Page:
The best teachers are learners. They consistently seek ways to improve. For me, blogging and connecting with educators online has been an inspiring source of daily professional development – until it became too much. Where is the time?
I want professional development, but what I need is the time to do it (and I don’t mean while I am on vacation). I want regular, weekly time to learn and grow as an educator.
There is a lot of talk about implementing Google’s 20% rule in the classroom, allowing students to spend 1/5 of their time working on projects of their choice. Eric Sheninger, principal at New Milford High School, is experimenting with the 20% rule with teachers. In his recent post, Autonomy Breeds Change, Sheninger reflected on the first two years of implementing his program. I recommend taking a visit and checking out the inspiring list of projects his staff undertook. What struck me the most was the diversity of topics and media that folks used. You want to read books – read books. You want to build a website – build a website.
What would you do if 1/5 of your time at school was dedicated to your own personal/professional growth? I’m thinking I might build a game in Scratch to learn how to best integrate it into the classroom.
While you are over at Sheninger’s blog, A Principal’s Reflections, I recommend checking out his collection of Open Courseware resources. Who knows you might just find the course that fits you.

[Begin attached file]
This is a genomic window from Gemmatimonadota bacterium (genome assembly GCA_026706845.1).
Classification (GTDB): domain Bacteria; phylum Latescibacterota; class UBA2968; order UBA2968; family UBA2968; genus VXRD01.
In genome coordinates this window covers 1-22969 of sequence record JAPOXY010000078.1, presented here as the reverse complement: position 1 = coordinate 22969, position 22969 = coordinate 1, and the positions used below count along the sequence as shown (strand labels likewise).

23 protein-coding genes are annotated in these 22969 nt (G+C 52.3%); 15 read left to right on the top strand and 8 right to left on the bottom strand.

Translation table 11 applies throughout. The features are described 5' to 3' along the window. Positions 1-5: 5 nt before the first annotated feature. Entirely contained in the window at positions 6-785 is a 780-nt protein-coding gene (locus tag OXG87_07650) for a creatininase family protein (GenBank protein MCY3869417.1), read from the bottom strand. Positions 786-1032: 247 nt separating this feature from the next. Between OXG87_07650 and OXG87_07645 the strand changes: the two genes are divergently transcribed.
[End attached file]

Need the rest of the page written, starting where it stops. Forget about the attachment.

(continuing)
The intent of differentiating instruction is to maximize each student’s growth and individual success by meeting each student where he or she is and assisting in the learning process. – Hall, Strangman, and Meyer, “Differentiated Instruction and Implications for UDL Implementation“
Choice is at the heart of my differentiated classroom. There are times, however, when I limit the amount of choice the kids have. A good example is in TAI Math, which is a math program I use twice a week to supplement my concept-based instruction. TAI Math focuses on operations and solidifying basic facts. It looks like a workbook.
It may not sound differentiated, but every child is working on different material based on their skill level. At the beginning of the year, I assessed which skills the Magical Minds needed help on, and assigned them the appropriate unit in TAI Math. Supported by a well-defined procedure, the Magical Minds progress through the units at their own pace, self-assessing at every step of the way.
Because the third graders can work independently at TAI Math, I spend my time moving around the room, supporting students when they encounter new and confusing concepts/operations. I carry with me a set of place-value blocks, using them to guide students through challenging material.
Building Understanding with Place-Value Blocks
Sometimes my instruction is geared to a small group of students. For example, yesterday I noticed three kids were struggling with the same concept, and I invited them to work with me at our round table. Not only did we use manipulatives to explore the troublesome topic, we talked about it and drew pictures. As the kids explained their thinking to one another, I saw their eyes light up with understanding.